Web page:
As a final word, I struggled between Prophet and Scalpel, but after test riding both last year at a Cannondale Test Ride Event (check them out), I can see that at the same price point, the Prophet is designed to do it all, without specializing in only one thing. It climbs well, isn't heavy for its capability (5" balanced front and rear travel), and has geometry that's more forgiving about going over the handlebars (and that's in XC mode). The Scalpel was clearly even more direct, lighter, but with less travel, and gives the rider maybe a little more punishment. Even on a test ride it was clear that Scalpel was for racing performance. The Prophet with big travel was the clear choice for my enthusiast New England riding. Of course, they had to come out with the Rush between then and now to muddy the waters, but my mind was already made up.
Like I said I'm not experienced with bikes at this level, but I hope this helps. The component spec for 2007 and price started out the same as the 2006 Prophet 1000. I used many of the MTBR reviews of the 1000; check them out!
a Cross Country Rider
Date Reviewed: October 1, 2006
Strengths: I have the Profit Z3 with the Fox Talas. So far I am impressed with the simple design of the frame and the finish on the welds. Plush ride but accelerates beautifully. Climbs incredibly well and inspires confidence on the down hills and tech sections. I love the Talas fork. It can adjust between 140mm, 120mm and 100mm. On 120mm the bike rips through tight single track. On 140 the nasty sections get sucked up with out a problem.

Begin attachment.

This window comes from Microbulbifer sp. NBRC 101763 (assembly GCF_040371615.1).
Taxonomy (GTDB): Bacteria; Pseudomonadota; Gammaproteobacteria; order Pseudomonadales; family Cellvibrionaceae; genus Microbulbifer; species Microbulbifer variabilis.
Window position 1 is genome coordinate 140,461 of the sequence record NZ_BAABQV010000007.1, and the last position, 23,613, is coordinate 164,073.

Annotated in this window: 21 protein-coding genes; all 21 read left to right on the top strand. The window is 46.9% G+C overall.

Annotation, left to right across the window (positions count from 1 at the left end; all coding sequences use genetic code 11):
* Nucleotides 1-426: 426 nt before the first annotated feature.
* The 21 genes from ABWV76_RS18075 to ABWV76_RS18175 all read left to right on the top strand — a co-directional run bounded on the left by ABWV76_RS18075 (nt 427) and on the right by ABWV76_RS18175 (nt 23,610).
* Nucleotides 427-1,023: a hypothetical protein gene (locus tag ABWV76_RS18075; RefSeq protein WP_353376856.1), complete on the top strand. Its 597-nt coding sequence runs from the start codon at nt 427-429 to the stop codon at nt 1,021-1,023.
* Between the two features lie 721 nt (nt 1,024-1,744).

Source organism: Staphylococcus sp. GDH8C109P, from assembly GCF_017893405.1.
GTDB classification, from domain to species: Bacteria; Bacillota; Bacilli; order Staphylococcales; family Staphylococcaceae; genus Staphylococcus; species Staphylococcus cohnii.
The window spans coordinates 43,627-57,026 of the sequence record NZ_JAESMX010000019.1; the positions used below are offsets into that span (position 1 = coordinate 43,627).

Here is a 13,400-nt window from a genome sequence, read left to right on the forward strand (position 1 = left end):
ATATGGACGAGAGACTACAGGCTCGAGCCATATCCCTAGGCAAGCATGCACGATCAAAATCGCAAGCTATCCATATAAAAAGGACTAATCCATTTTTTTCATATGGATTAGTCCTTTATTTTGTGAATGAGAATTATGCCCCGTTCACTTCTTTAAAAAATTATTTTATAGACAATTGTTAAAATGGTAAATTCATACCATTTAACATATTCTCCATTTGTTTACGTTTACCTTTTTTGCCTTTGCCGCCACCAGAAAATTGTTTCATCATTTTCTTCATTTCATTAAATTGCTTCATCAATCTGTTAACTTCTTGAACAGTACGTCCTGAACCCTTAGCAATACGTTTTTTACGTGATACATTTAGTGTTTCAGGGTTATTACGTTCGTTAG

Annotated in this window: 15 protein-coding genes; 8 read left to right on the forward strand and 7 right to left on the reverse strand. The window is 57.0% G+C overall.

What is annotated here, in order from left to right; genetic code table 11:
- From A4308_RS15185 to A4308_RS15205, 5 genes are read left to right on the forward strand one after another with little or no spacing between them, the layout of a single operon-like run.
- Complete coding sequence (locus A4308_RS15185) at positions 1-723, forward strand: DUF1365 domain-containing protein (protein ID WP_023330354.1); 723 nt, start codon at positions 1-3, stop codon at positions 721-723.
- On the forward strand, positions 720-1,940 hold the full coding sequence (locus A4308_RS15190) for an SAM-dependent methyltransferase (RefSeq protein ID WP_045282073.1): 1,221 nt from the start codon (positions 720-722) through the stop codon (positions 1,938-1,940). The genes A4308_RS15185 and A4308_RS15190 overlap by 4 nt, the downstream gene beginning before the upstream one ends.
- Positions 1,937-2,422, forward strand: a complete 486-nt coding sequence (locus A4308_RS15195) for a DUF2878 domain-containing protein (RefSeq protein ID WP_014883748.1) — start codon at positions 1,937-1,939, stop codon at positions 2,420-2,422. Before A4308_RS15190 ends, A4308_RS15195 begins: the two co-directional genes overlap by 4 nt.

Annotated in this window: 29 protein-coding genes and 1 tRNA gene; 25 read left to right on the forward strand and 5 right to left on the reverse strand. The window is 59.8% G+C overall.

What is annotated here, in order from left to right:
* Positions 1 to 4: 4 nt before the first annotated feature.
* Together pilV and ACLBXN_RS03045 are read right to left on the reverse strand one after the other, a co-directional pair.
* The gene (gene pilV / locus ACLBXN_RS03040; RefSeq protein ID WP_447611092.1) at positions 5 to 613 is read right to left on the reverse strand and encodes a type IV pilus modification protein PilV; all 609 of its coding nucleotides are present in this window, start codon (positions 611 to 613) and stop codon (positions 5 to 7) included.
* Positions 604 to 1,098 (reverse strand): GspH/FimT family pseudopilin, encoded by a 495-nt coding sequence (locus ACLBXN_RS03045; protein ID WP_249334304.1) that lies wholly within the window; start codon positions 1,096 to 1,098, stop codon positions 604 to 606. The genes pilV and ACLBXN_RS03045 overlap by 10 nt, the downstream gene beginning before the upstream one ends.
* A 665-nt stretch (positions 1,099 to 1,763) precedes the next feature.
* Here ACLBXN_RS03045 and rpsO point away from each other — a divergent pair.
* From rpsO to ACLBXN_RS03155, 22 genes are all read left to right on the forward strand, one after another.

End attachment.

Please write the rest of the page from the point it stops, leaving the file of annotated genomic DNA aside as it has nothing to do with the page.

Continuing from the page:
Weaknesses: none so far
Awsome so far. Get this bike with the TALAS. The ajustability of the shock is incredible. Drop it to 120mm and the head tube angle is about 70 degrees allowing the bike to steer quickly. A flick of the switch and you have a slacker head angle and confidence on the downhills. Great bike with a great component selection for a really good price. Totally worth it.
I'm thinking about getting a new bike. At this momento I own a Trek 8500 (hardtail) and I'm now looking for a more versatile bike, one with which I can do downhill faster but still be able to do good uphill (mostly I ride mountains so I need to go up before I go down!). My budget is around 800 - 100 ... Read More »
Here's my 08' Prophet 69'er set up. I picked up a set of F29 lowers and inserted a 20mm "bump stop" in the spring side leg. I had to switch out my Thompson set back post in favor of a regular one and apply 10 more psi to the rear shock. All in all it handles great, Pedal strikes are non existent (it ... Read More »
I grew up racing motocross and unfortnately the doctor said I should quit riding due to injuries that have occured along years, so here I am. I bought this cannondale off a guy that claimed he only rode it a few times for 750.00, and it shows. Everything is stock and I am looking to b ... Read More »
I've been running my prophet for years with 2 rings and a bash guard.
I had to get new cranks so I have decided to try the 3 ring set up for AM riding.
After I installed the new cranks, the front derailer will not shift the chain into the big ring.
just eyeballing it, you can see that the big r ... Read More »
I have a 08 prophet that I use as my trail bike it's set up with HD hand built rims and a Thompson cockpit My Dad gave me his '05 enduro with a Talas up front I was wondering what bike you would dedicate to Trail and for all around use (replacing my HT) BTW the enduro has very little miles!Read More »